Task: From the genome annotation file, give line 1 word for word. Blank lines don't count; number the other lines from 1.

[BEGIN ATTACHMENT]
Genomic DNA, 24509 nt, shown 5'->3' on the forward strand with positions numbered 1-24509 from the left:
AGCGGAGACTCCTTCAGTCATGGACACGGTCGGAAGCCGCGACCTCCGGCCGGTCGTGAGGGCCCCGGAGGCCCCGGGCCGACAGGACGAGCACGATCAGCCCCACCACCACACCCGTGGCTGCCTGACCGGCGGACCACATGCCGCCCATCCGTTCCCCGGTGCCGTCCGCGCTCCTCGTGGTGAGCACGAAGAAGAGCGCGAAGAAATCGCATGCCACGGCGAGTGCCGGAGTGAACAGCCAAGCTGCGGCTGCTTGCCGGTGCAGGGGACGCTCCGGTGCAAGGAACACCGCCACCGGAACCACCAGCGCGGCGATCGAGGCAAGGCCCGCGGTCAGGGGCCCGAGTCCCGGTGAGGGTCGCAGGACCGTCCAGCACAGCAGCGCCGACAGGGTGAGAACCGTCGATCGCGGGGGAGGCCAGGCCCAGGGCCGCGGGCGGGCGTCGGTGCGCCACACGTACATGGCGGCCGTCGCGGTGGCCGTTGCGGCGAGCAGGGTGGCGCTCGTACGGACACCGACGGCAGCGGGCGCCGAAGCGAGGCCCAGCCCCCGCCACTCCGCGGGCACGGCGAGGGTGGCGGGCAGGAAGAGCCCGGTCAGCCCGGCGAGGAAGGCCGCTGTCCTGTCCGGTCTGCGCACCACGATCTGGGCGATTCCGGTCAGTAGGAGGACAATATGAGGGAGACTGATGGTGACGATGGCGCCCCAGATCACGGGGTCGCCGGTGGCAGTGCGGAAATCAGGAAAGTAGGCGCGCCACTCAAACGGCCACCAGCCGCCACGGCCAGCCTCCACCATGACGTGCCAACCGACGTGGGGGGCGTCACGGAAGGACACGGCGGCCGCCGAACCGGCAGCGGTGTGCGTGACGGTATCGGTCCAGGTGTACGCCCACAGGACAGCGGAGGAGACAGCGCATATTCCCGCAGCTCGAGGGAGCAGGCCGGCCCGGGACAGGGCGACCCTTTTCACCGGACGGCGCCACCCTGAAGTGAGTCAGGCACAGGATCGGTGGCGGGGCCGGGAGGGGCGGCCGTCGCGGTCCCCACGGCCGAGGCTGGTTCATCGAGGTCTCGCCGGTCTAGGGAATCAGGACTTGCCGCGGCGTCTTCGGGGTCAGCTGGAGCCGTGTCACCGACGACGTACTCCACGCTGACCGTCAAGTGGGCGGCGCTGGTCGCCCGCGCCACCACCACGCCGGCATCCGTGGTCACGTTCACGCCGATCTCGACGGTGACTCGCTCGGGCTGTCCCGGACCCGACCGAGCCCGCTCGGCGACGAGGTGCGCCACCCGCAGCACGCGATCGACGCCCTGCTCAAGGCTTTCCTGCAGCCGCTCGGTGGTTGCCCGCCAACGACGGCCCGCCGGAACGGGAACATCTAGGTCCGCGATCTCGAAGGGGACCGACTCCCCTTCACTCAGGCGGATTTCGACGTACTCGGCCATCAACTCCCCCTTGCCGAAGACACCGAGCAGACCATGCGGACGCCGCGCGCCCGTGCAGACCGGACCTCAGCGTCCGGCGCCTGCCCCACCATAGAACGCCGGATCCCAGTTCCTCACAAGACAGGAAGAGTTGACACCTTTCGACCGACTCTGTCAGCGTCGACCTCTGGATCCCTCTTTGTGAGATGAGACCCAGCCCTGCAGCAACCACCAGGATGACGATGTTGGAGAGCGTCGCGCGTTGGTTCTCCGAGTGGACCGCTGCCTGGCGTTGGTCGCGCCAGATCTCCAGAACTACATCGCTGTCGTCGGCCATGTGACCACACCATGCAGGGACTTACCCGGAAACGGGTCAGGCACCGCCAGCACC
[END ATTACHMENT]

Genomic DNA, 24509 nt, shown 5'->3' on the forward strand with positions numbered 1-24509 from the left: